Since Caitlyn Jenner photos were revealed in Vanity Fair, media coverage has exploded from all angles. I have been rolling these images and their implications in my head for a while. What I sadly discovered about myself was that if I am truly honest about my feeling, the whole thing made me uncomfortable. The question is why?
Was I uncomfortable about her being trans-gendered? No, quite frankly Caitlyn Jenner’s life really doesn’t effect mine at all, so It really has no bearing on me what gender she is. Was it the visuals splashed all over the TV an print media. Not really, if I passed her on the street, I would not have known she was formerly a man, nor would I care. So that wasn’t it either.
What I admitted to myself was that my discomfort came from my own ignorance. I did not understand it. Having always been a woman and never feeling the need to be anything other than what I was, I just didn’t understand the need for someone to change genders.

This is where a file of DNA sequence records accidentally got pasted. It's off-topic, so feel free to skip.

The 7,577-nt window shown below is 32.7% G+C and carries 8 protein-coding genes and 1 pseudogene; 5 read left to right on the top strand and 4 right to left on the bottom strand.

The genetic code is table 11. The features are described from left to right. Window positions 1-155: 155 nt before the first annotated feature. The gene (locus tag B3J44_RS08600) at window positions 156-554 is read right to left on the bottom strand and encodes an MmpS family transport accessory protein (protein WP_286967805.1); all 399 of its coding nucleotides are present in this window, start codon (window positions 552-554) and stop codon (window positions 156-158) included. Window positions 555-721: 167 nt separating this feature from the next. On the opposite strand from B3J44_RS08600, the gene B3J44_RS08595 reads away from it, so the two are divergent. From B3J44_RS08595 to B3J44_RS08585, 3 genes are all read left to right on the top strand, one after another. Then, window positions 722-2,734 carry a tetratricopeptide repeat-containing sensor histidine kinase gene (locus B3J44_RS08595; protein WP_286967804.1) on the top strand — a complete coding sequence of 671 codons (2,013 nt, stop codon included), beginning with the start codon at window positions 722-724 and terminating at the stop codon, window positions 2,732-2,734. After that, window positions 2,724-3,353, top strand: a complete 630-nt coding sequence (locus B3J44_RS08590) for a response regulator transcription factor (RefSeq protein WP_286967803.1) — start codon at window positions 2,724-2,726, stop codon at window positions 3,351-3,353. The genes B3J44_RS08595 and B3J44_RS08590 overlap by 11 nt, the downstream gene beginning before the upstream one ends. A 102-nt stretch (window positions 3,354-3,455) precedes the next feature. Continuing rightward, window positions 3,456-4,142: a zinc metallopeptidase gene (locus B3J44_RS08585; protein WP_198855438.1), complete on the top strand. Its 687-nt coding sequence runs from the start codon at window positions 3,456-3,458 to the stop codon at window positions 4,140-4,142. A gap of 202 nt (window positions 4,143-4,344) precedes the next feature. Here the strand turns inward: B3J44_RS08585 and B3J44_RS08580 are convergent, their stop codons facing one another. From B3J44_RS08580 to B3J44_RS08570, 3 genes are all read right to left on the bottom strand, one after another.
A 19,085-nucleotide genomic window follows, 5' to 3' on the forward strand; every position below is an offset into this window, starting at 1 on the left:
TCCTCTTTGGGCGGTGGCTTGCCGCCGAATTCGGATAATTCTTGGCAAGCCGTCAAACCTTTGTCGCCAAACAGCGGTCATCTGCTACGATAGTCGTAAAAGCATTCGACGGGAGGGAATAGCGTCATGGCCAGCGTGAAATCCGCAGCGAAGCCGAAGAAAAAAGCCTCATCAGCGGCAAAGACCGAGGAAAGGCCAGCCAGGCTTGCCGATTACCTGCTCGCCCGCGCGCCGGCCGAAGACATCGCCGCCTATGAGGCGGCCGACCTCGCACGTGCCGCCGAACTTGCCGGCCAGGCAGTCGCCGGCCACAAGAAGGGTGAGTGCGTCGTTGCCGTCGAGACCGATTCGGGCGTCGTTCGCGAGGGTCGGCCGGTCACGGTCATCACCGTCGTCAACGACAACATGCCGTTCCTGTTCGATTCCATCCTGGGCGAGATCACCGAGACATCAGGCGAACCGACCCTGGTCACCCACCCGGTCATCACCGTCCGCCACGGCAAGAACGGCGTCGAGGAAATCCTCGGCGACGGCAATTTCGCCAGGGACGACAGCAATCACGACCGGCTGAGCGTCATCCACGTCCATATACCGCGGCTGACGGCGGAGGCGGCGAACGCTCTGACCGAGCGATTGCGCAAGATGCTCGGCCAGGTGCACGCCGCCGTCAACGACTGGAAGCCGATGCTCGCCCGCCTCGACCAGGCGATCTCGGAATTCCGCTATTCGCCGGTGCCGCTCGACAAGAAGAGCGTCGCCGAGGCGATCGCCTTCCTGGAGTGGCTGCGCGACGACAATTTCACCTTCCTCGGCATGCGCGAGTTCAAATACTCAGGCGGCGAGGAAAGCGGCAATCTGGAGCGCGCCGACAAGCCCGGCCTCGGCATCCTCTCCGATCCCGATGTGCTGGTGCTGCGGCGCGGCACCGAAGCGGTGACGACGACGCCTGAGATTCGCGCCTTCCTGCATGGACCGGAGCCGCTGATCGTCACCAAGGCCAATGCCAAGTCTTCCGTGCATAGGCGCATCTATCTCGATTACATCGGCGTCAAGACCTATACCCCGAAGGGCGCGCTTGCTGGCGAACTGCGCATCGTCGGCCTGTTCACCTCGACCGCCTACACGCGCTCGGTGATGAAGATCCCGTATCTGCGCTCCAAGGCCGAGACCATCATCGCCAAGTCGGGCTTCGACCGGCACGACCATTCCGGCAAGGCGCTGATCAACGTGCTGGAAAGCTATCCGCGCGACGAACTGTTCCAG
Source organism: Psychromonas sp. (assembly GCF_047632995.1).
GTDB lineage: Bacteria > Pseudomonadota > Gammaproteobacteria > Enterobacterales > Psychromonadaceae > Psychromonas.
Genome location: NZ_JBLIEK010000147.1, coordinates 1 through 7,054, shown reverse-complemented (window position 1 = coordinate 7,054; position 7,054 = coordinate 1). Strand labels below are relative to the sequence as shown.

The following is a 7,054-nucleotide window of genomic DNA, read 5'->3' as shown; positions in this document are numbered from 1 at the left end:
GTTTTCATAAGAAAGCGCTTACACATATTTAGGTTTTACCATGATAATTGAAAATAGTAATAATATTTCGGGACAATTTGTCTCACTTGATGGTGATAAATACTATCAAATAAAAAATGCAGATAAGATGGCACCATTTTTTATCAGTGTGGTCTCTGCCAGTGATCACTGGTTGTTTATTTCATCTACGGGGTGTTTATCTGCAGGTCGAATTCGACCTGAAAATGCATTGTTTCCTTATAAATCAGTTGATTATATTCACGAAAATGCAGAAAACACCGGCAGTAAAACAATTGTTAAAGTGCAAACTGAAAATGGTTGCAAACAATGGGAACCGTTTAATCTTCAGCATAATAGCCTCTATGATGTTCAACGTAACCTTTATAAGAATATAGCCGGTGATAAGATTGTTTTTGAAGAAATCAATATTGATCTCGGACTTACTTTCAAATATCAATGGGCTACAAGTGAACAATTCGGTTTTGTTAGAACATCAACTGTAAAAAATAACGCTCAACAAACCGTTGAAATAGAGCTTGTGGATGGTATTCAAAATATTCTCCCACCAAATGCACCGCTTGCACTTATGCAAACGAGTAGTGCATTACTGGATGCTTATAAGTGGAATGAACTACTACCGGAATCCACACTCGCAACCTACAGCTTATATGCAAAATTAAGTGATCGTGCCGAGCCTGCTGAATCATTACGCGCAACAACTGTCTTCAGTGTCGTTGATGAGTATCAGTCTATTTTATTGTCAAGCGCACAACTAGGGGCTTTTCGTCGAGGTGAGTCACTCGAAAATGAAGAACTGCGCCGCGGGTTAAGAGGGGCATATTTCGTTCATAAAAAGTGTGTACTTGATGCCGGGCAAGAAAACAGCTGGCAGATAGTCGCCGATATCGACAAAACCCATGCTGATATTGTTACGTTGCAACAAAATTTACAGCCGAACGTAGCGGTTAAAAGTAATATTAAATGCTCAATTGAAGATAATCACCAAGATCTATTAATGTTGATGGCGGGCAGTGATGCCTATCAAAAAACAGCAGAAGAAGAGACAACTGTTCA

That being said, it also occurred to me that just because I didn’t understand this need did not make it any less of a need for Bruce Jenner at the time. For him, the need to be a woman was strong enough to suffer through hormone treatments, surgery and societal judgement. Just because I didn’t understand it doesn’t mean it was not real for Caitlyn Jenner
I mean, I don’t know what it feels like to handglide, or battle addiction, but it doesn’t make the feelings associated with them any less real to those who experience it. Who am I illegitimize Caitlyn’s feelings in pursuit of what she needs to feel whole, complete and happy. Sometimes we are not in a position to fully understand situation, but we can accept and respect the legitimate feelings of another.
I heard a catholic Deacon discuss this issue and the word they used was compassion. I think they had it right. We can show compassion for her pain, even if it is unlike anything we have known. We can also respect the triumph in her pursue to be her true self. In the words of Pope Francis, “Who am I to judge.”